zeekrewardsIn Zeek Rewards’ heyday, NxPay (NxSystems) was the ewallet of choice by the company.

Content to turn a blind eye to the hundreds of millions of dollars in fraud taking place through its processor systems, NxPay was instrumental in Zeek’s ongoing business operations.

In acknowledgement of this, the court-appointed Receiver filed a clawback lawsuit against NxPay for $9 million dollars.

NxPay wanted to keep the money, which prompted the Receiver to file contempt proceedings against the processor on December 3rd, 2014.

In June 2015, NxPay were subsequently ordered to surrender the requested $9 million to the Receiver.

The only problem?

NxPay turned around and claimed they didn’t have the money. One million was all NxPay could scrounge up at the time, with a question mark hovering over the remaining $8 million dollar judgement.

Today in a filing by the Receiver, it is revealed that a settlement agreement between the parties has been reached.

Under the terms of the settlement agreement, NxPay will return $3.5 million of the requested $9 million in stolen Ponzi funds. The agreement also sees NxPay consent to ‘a Confession of Judgment for $9,069,446’.

As with the recent Gerry Nehra settlement, the Receiver justifies the reduced amount by claiming it ‘balance(s) the probable benefit and potential cost of pursuing a claim or defense against the costs of the proposed settlement‘.

The Receiver believes that RVG’s legal claims to recover damages or payments from NxSystems, Inc. are strong and straightforward; yet, Zeek itself was an extraordinarily large and complex scheme which will unavoidably create complexity in the litigation to assert these claims.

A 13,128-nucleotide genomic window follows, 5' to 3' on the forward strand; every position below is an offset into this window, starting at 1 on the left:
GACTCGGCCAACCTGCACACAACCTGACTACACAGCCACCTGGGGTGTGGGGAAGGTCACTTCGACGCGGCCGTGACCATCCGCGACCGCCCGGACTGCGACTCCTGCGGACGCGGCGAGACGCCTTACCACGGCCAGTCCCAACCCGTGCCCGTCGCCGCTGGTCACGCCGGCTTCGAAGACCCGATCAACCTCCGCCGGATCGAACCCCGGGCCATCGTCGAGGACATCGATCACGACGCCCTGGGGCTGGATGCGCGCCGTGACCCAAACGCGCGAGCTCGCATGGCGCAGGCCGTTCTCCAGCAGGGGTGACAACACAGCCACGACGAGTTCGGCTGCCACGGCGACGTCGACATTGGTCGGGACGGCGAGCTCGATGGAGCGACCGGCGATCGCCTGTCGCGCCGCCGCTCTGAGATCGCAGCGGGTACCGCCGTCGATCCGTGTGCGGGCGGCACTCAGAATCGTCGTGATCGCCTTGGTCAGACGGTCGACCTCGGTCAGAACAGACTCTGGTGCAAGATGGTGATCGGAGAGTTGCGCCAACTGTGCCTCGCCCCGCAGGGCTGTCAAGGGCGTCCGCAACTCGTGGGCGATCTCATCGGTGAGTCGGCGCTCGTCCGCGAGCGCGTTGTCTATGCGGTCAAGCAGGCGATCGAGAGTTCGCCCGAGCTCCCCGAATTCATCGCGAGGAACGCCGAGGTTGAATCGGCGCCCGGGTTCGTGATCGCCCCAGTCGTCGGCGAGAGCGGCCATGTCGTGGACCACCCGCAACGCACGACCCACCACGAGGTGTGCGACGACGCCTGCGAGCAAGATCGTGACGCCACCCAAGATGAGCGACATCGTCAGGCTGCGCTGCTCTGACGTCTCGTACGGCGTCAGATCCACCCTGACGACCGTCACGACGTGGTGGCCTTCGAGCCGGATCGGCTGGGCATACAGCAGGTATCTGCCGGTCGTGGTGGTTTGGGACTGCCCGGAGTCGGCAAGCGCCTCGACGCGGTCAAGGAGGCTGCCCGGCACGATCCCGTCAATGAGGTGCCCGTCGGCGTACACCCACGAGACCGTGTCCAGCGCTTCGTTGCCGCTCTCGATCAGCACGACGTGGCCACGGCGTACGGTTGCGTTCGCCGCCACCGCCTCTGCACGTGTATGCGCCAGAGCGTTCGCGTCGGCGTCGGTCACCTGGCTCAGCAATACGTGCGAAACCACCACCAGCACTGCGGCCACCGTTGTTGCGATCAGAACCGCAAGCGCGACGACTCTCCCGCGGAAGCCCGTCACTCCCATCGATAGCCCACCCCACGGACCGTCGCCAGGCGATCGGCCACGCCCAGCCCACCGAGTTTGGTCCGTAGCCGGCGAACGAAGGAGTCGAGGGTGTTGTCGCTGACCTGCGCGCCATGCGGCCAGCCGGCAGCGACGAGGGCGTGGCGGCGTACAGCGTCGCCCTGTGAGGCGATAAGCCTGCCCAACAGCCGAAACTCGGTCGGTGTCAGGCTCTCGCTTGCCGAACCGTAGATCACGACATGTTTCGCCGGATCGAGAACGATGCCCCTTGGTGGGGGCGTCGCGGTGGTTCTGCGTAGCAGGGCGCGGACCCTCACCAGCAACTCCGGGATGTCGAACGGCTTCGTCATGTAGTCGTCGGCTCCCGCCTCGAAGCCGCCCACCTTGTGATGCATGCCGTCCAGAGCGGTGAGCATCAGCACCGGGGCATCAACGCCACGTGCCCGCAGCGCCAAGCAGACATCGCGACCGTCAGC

So, while the Receiver believes there is a significant likelihood of success, the path to obtaining Judgments against these Defendants may not be quick or easy, and settlement of the claims without the expense of further litigation is worthwhile.

Basically you take NxPay to court and lose money winning the case, only to risk obtaining either slightly more than $3.5 million.

Or worse still, given NxPay’s purported current financial situation, even less.

NxSystems has represented to the Receiver that it has limited financial resources and is not able to return the full amount owed to RVG and claimed by the Receiver.

NxSystem has given to the Receiver a sworn financial statement describing its financial condition and further agrees to give sworn testimony under oath regarding that financial statement.

These limited resources might erode even further during litigation to enforce the Receiver’s claims.

The settlement proposal sees NxPay acknowledge they received and refused to hand over $9 million in stolen Ponzi funds, with a return of $3.5 million as that’s purportedly all they have left.

This Settlement Payment is based on NxSystems’ financial assets and current ability to pay and reflects, to the extent that it can be accomplished, the full payment of all the NxSystems’ funds and assets available to satisfy the agreed judgement.

Assuming Judge Mullen signs off on the Receiver’s proposed settlement agreement, the funds NxPay have paid back will be distributed out to Zeek victims at a later date.


Footnote: Our thanks to Don@ASDUpdates for providing a copy of the Receiver’s December 14th “Motion to Approve Settlement Agreement With NxSystems, Inc”.


Update 17th December 2015 – In an order published on the 16th of December, Judge Mullen has signed off on the $3.5 million proposed settlement.


Update 30th April 2016 – As of March 31st, 2016, NxSystems have transferred $998,669.07 to the Receiver.